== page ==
This blog is me visiting buildings on my motorcycle. I bore you with my travels by motorcycle in my other blogs "Tales from the Road " & "Images from the Road". But at times of the year when the weather makes going far on two wheels uncomfortable I thought I'd visit buildings in the local area (Glasgow, West & Central Scotland and beyond)
This is an impressive building in
Hamilton, just south of Glasgow. But it was merely the hunting lodge of a much
bigger property, Hamilton Palace. It is located within the former estate of the
Dukes of Hamilton. They were hugely wealthy and built the hunting lodge in
1734. The lodge consists of a pair of pavilions linked by a wall. It
was intended to be an impressive sight against the skyline when viewed from the
palace a mile away and linked by a tree lined avenue. When I add that the lodge
had a leopard house you'll get an idea of the extravagant luxury here.
The Dukes' wealth came
from their ownership of the Lanarkshire coal mines. But the mines caused
subsidence which, in part, led to the demolition of the palace in 1929. The
palace was the largest non-royal residence in Britain and perhaps Europe. The
lodge was abandoned at that time and fell into disrepair. It was restored by
the local council in the 1980's and the lodge and grounds is now a well-visited
lodge was so named because the Duke also held the French title of duc de
Burns is Scotland's national poet and there are many statues
and memorials to him. The National Monument was built in the Scottish
style in 1889 to commemorate the centenary of his death. It was a museum
and later a tourist information office but now seems closed to the
public. Built at the same time
were cottages for the elderly.
This is one of the best known
"follies" in Scotland. It was built in 1761 as part of a six acre
walled garden by the Earl of Dunmore. At the time pineapples were an exotic and
rare fruit and a symbol of wealth and generosity.
Amazingly this tropical fruit was
grown here in the 18th century in hothouses that used to exist at the front of
the building. On the day I visited it was cool but sunny. In front of the
building it was pleasantly warm because the building faces south and is in an elevated
position to catch the sun. In addition the buildings on either side of the
Pineapple contained furnaces that heated the walls and therefore the hothouses.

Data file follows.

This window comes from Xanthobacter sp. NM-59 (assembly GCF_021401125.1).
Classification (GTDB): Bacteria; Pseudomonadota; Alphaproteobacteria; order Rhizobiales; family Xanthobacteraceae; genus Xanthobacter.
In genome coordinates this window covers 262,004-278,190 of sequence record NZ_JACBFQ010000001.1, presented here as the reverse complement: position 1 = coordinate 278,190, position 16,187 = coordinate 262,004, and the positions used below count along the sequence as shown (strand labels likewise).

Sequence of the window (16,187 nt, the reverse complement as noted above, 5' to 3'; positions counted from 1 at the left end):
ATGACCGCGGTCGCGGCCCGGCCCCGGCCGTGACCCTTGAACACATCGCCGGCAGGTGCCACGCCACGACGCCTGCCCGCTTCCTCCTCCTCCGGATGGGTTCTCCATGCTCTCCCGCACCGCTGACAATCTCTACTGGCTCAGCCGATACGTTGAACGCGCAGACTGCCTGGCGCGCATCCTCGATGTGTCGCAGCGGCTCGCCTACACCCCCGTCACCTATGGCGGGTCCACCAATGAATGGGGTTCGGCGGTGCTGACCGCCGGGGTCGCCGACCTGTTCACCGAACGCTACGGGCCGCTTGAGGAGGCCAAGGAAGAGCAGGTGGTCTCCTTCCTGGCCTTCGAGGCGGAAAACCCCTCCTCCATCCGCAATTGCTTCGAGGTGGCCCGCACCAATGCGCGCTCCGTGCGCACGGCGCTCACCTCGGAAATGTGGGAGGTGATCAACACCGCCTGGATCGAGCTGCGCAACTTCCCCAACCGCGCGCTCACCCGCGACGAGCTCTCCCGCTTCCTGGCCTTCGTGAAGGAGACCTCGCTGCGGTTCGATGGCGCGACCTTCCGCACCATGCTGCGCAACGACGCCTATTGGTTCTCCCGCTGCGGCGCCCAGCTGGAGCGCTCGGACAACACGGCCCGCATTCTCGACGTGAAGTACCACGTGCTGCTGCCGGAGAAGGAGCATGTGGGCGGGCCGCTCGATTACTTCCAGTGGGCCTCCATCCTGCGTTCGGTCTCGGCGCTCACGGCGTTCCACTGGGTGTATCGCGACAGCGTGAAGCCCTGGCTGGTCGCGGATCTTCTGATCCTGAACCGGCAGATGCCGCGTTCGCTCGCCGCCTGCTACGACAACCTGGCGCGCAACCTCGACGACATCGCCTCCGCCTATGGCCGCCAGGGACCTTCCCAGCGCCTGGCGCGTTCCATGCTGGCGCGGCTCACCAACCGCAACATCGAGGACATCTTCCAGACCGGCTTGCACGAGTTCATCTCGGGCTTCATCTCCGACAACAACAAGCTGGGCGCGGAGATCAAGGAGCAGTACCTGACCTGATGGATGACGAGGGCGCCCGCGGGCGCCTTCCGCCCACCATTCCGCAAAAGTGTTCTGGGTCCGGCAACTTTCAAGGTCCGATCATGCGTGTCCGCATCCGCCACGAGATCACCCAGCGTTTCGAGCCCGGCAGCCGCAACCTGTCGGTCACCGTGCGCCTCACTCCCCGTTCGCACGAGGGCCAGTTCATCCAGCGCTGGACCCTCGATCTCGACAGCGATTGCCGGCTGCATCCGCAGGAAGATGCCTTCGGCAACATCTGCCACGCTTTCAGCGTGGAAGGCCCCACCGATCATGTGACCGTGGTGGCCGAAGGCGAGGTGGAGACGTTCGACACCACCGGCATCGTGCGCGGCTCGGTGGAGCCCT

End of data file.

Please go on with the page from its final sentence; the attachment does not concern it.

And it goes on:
The chimneys of the furnaces are disguised as urns at eaves level.
The effort in cultivating
pineapples in a cool climate was huge. They had to be heated and tended for
three years to obtain the fruit. At the time this building was constructed a
pineapple in Britain would cost £5,000 at today's prices. I bought one on
Monday from Lidl, it cost 50p. Not grown in Scotland, of course, but Costa
I couldn't find a photo of the hothouses but here they are in an old map
This is a very rare example of an early multi-storey car
park (parking garage). It's located in Glasgow's West End and takes its name
from the nearby Botanic Gardens. The front is clad in terracotta tiles. The
building was built in parts between 1906 & 1912 and may be oldest building
of its type in the UK. Wikipedia claims that the first multi-storey car park
in the world was built in Chicago in 1918, so they're not always correct.
It was built in the early days of the motor car for the
occupants of the nearby tenement buildings to park their new contraptions.
There are pumps inside so it must have been used as a filling station in the
recent past. The building is currently unused but in reasonable condition and there are
plans to covert it into a gymnasium.
building dates from 1865 and has a striking appearance from the use of
contrasting grey whin & painted masonry. The clock tower can be seen from
anywhere in this small village and thus gave the schoolchildren no excuse for
being late for class.
One of my old watering holes. The first home I owned was a
flat near this famous Southside pub.
On a corner site bounded by a dance hall (The Malborough in
my day, the Shed now) the pub was built in 1913 and is a slightly garish
building set amongst the uniform Victorian sandstone of the area. The pub had a
strange setting as a "pub within a pub". In my day
"Maxwells" was an "L" shaped establishment in the
Malborough building surrounding the Corona. When I drank there
it was probably pretty much as the Edwardian original.
So if you want to visit an old fashioned Glasgow boozer…forget
it, you're too late. Some time ago the Corona was opened out and joined with
Maxwells to form a soulless barn of a pub - part of the John Barras pub chain, I
I read in my local newspaper that the west end bar & restaurant "The Butterfly and the Pig" is taking over the Corona. They are planning to "restore many original features".
I stuck my head in the door of "The Butterfly and the Pig" and it's still a dump.